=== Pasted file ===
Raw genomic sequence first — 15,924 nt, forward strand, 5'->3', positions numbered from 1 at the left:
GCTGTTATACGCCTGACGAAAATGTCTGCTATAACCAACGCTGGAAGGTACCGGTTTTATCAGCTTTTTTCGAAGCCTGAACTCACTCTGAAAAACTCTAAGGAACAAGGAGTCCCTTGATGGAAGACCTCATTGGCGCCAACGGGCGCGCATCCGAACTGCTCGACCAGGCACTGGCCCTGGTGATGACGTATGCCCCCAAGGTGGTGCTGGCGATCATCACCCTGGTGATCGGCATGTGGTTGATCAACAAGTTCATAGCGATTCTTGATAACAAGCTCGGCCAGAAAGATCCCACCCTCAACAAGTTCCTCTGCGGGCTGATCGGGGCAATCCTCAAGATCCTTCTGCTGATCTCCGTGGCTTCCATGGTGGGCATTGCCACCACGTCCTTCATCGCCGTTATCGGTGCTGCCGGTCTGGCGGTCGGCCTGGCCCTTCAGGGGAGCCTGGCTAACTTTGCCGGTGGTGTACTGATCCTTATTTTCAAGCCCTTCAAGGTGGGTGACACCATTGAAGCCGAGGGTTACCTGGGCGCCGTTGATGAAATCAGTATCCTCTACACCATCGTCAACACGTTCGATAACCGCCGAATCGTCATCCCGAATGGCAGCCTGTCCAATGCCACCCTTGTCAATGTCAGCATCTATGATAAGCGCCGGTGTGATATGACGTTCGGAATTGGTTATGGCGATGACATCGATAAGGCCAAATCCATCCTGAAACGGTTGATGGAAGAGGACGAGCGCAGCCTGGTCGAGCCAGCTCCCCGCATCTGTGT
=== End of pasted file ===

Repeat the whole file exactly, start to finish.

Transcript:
Raw genomic sequence first — 15,924 nt, forward strand, 5'->3', positions numbered from 1 at the left:
GCTGTTATACGCCTGACGAAAATGTCTGCTATAACCAACGCTGGAAGGTACCGGTTTTATCAGCTTTTTTCGAAGCCTGAACTCACTCTGAAAAACTCTAAGGAACAAGGAGTCCCTTGATGGAAGACCTCATTGGCGCCAACGGGCGCGCATCCGAACTGCTCGACCAGGCACTGGCCCTGGTGATGACGTATGCCCCCAAGGTGGTGCTGGCGATCATCACCCTGGTGATCGGCATGTGGTTGATCAACAAGTTCATAGCGATTCTTGATAACAAGCTCGGCCAGAAAGATCCCACCCTCAACAAGTTCCTCTGCGGGCTGATCGGGGCAATCCTCAAGATCCTTCTGCTGATCTCCGTGGCTTCCATGGTGGGCATTGCCACCACGTCCTTCATCGCCGTTATCGGTGCTGCCGGTCTGGCGGTCGGCCTGGCCCTTCAGGGGAGCCTGGCTAACTTTGCCGGTGGTGTACTGATCCTTATTTTCAAGCCCTTCAAGGTGGGTGACACCATTGAAGCCGAGGGTTACCTGGGCGCCGTTGATGAAATCAGTATCCTCTACACCATCGTCAACACGTTCGATAACCGCCGAATCGTCATCCCGAATGGCAGCCTGTCCAATGCCACCCTTGTCAATGTCAGCATCTATGATAAGCGCCGGTGTGATATGACGTTCGGAATTGGTTATGGCGATGACATCGATAAGGCCAAATCCATCCTGAAACGGTTGATGGAAGAGGACGAGCGCAGCCTGGTCGAGCCAGCTCCCCGCATCTGTGT